Author:Larson, Daniel J.
  1. Introduction

    In November of 2015, New York Attorney General Eric Schneiderman ordered the daily fantasy sports ("DFS") giants, Fan-Duel and DraftKings, to stop accepting bets from New York residents. (1) This announcement was a significant detriment to the multi-billion dollar industry of DFS, with New York users making up 12.8% of the industry's market. (2) Today, the legal status of DFS sports continues remain uncertain. (3) This uncertainty is a result, ironically, of an anti-gambling statue passed by Congress in 2006 titled the Unlawful Internet Gambling Prohibition Act ("UIGEA"). (4) Written into the UIGEA are two clauses of particular importance, both of which have complicated the issue. (5) The first clause provides an exemption for all fantasy sports from federal regulation, while the second gives states the ability to ban or regulate such games within their borders. (6) As DFS companies continue to expand, state lawmakers across country will be forced to decide whether such contests are predominately based on chance, rather than skill; an important distinction because, if states determine they are chance-based games they are likely to be deemed illegal gambling. (7) Massachusetts, home to one of the biggest daily fantasy operators, FanDuel, has spearheaded the problem by enacting regulations as an alternative to a complete ban. (8)

    First, this Note will outline the gaming culture in America and its expansion over the years. (9) Second, this Note will illustrate how that aforementioned culture has evolved into the phenomenon that is fantasy sports. (10) Third, this Note will discuss how regulators have responded to fantasy sports in the Internet age and how federal laws have been applied to DFS specifically. (11) This Note will then discuss how and why Massachusetts has regulated DFS in the wake of the federal exemption for fantasy sports. (12) The analysis section will examine how DFS games are played and whether the elements of skill are primarily more material than the elements of chance. (13) Finally, this Note will conclude that although DFS contests involve some inherent element of chance they are predominantly skill-based, therefore, states should take steps, like Massachusetts has done, to regulate DFS rather than ban it.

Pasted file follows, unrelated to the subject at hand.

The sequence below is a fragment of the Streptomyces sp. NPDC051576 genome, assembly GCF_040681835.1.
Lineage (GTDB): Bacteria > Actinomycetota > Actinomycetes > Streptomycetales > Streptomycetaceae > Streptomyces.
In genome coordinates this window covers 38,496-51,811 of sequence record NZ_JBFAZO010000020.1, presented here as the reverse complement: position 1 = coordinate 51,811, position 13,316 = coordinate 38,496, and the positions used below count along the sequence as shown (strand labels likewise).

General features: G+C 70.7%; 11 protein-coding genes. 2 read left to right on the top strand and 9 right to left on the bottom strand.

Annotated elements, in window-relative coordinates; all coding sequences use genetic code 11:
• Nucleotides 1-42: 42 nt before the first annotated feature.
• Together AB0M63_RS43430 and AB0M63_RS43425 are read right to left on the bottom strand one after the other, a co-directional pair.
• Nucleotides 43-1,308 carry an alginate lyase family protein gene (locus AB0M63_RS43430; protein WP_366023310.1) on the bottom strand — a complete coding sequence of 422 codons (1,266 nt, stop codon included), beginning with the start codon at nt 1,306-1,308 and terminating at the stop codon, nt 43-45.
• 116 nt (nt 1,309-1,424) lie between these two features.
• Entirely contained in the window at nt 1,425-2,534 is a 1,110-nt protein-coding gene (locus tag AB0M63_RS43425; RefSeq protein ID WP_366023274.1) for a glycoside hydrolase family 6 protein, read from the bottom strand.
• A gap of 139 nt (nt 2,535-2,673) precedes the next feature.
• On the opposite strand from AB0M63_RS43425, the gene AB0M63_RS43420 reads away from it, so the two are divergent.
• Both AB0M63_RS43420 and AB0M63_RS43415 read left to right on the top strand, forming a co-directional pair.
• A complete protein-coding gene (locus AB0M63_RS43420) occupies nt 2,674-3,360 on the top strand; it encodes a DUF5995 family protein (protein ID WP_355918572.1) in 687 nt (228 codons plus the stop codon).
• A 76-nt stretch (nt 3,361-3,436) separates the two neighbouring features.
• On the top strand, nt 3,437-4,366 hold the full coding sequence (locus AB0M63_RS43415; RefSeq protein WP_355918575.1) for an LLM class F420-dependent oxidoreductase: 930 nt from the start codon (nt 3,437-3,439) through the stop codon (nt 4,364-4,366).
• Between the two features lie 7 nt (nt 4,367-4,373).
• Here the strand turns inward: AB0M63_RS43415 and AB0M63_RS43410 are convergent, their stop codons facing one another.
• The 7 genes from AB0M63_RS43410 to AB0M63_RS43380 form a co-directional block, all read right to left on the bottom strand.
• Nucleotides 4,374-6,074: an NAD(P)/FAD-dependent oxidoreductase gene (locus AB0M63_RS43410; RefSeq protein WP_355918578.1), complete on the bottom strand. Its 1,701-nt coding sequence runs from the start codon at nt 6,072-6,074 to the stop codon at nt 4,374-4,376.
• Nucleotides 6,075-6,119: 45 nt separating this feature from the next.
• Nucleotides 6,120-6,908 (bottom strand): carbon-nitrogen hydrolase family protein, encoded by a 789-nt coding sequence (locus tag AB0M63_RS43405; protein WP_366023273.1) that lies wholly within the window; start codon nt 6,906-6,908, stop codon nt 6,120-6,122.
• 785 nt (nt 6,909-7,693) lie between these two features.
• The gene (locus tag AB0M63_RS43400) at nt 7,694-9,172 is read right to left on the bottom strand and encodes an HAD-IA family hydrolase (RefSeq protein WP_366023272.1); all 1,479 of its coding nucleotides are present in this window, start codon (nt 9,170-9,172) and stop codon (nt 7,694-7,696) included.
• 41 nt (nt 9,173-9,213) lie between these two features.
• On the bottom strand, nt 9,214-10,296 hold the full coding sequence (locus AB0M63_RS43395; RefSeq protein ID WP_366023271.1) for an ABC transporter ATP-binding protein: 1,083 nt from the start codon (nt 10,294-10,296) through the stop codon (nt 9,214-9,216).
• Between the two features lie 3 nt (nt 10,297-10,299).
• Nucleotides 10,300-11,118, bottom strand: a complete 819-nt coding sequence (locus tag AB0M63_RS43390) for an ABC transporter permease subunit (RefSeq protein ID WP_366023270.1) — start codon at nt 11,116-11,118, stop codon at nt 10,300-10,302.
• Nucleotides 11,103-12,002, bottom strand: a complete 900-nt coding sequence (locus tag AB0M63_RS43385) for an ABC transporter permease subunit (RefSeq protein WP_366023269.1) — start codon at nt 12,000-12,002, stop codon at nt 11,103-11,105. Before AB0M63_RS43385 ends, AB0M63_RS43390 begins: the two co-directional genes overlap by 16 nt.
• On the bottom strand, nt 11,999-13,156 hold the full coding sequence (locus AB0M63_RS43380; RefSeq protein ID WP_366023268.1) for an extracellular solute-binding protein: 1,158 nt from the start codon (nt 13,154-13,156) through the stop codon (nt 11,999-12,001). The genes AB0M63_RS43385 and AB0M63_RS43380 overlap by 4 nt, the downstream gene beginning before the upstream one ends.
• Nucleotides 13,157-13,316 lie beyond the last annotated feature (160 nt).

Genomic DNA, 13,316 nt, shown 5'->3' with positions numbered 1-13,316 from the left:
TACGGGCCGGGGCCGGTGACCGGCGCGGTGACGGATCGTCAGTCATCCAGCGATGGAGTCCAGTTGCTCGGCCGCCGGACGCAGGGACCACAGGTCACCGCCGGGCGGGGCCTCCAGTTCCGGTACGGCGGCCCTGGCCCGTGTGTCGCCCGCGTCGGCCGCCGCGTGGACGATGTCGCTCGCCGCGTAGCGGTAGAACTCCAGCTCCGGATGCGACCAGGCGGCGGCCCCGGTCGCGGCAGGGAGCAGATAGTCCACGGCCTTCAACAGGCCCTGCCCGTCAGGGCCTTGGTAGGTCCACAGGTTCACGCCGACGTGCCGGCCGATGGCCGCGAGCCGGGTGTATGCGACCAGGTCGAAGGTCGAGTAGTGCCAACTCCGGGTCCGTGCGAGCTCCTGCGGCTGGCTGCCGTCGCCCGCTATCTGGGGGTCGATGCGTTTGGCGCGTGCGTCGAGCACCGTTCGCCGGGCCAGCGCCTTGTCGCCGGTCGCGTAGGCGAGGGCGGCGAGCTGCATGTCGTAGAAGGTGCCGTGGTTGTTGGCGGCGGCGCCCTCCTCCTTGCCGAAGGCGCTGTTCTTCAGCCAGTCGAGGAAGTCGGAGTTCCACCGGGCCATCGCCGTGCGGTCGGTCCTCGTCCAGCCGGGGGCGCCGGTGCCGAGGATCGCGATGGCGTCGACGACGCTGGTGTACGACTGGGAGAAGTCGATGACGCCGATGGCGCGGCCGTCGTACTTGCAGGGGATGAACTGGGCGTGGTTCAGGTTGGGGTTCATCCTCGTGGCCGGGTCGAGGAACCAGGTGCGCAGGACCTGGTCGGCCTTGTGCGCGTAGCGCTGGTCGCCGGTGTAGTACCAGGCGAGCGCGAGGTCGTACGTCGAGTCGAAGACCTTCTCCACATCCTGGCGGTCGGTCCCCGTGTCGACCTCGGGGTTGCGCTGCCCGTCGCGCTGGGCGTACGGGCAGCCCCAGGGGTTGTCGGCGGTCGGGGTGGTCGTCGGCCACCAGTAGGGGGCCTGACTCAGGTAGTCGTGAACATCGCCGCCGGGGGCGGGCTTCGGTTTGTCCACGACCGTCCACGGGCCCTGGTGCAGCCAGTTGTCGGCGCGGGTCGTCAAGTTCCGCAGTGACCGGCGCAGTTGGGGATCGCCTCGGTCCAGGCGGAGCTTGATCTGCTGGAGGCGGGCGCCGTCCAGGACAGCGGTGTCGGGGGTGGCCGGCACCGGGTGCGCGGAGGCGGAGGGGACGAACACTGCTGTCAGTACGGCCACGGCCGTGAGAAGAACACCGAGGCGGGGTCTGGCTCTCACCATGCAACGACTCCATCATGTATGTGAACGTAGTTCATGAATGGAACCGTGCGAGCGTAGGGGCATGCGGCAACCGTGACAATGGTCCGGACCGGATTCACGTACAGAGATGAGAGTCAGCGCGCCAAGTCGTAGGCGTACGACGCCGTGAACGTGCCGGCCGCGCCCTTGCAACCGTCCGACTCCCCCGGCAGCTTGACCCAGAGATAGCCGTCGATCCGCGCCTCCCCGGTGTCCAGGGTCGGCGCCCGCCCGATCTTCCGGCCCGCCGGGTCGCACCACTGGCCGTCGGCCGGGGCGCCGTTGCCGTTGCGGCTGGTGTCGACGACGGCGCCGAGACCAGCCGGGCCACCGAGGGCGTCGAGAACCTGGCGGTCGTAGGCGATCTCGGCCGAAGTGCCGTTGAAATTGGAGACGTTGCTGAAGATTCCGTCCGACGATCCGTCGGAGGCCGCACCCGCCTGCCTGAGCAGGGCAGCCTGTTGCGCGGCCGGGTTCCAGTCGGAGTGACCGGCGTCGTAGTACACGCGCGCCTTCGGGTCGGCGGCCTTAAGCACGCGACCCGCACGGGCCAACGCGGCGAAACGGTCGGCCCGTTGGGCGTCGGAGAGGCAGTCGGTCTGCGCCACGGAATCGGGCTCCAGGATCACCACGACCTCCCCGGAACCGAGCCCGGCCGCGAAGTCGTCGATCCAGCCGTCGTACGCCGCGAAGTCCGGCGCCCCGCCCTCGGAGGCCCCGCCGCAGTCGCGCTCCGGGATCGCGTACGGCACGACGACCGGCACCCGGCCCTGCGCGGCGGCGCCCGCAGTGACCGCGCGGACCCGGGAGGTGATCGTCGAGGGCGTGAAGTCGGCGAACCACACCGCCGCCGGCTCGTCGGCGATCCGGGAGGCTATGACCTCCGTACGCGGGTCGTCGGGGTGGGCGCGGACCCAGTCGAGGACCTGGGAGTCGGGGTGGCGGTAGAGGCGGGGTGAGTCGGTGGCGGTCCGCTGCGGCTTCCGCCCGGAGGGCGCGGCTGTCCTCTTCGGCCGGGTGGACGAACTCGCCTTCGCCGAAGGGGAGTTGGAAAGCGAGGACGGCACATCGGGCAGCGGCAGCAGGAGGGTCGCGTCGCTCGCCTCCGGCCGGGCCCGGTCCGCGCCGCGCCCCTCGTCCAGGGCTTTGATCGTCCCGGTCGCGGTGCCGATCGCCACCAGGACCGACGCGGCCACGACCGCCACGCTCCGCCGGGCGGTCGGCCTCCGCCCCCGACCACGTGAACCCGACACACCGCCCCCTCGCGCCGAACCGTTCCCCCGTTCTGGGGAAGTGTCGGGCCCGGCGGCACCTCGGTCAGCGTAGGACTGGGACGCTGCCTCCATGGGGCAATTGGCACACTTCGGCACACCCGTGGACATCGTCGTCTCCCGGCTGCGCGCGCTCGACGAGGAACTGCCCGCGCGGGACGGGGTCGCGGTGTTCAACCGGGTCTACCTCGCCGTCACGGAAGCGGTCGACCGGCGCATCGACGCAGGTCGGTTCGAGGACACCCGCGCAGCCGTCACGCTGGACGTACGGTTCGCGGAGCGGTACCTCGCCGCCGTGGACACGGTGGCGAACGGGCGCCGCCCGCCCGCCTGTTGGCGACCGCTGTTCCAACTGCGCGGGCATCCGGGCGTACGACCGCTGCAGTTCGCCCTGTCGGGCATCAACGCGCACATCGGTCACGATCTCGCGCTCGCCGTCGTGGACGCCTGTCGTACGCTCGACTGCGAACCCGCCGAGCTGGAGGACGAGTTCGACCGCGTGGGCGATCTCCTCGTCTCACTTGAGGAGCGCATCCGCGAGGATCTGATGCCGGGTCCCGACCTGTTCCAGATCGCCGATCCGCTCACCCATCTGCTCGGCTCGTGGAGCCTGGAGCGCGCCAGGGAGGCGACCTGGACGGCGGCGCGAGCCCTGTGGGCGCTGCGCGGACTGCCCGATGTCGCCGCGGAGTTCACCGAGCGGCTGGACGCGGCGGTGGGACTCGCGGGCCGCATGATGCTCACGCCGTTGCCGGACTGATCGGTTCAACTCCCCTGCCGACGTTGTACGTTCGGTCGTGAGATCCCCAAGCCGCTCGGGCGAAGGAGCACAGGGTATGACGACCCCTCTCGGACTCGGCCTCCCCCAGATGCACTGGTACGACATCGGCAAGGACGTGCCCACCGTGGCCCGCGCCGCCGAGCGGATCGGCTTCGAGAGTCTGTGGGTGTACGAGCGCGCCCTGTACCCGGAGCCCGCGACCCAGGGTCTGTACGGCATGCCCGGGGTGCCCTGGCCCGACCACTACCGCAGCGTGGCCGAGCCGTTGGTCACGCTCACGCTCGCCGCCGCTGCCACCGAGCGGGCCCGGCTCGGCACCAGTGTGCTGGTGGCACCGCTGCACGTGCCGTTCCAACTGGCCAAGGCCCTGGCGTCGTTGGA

2. History

    1. Lotteries in America

      Gambling was first introduced to the United States in the early 19th century in the form of public lotteries. (14) States greatly benefited from the use of the lotteries as a means to raise revenue for civic projects, such as canals, roadways, bridges, and even educational institutions. (15) Lotteries during this time up until concerns over the morality and social impact of gambling spread throughout the local communities." (16) Public opinion rapidly declined once it was revealed that the lottery administrators were growing increasingly wealthy through dishonest means. (17) In 1860, when efforts to regulate the lotteries failed scrutiny reached its peak and all but three states banned lotteries altogether. (18) The ban remained intact for take over a century before states began to reintroduce lotteries; New Hampshire being the first. (19) Today, however, lotteries are present and thriving in over forty states. (20)

    2. The Rise of Sports Gambling

      Once the public began betting on sporting events, the landscape of gambling transformed considerably. (21) The earliest sports gambling can be traced back to horse racing in the 19th century. (22) Sports gambling evolved as sports, such as baseball, became increasingly popular and provided a new and exciting opportunity for gamblers to explore. (23) In 1919, the sports gambling phenomenon received national exposure during the World Series of Professional Baseball between the Chicago White Sox and the Cincinnati Reds, known today as the "Black Sox Scandal." (24) Even today, many consider the White Sox team as the greatest assembled baseball team in American History. (25) Although they were favored to win the World Series, powerful and crafty gambling con artists successfully convinced a few players to throw the series in order to rig the odds in their favor. (26) The massive scandal caught the world's attention; and once again the public opinion of gambling plummeted. (27) But it wouldn't take long before the sports gambling craze regained its grip; viewership in sports such as boxing, college football, basketball, and horseracing peaked in the 1920s and sports gambling made a comeback. (28) At this point, the Great Depression was looming and televisions were entering the homes of millions of Americans across the country; the stage was set for another gambling craze. (29) Then, when the American economy finally collapsed, people desperately turned to sports gambling, attracted to a glimmer of wealth, hope, and a better life. (30)

    3. The Birth of Fantasy Sports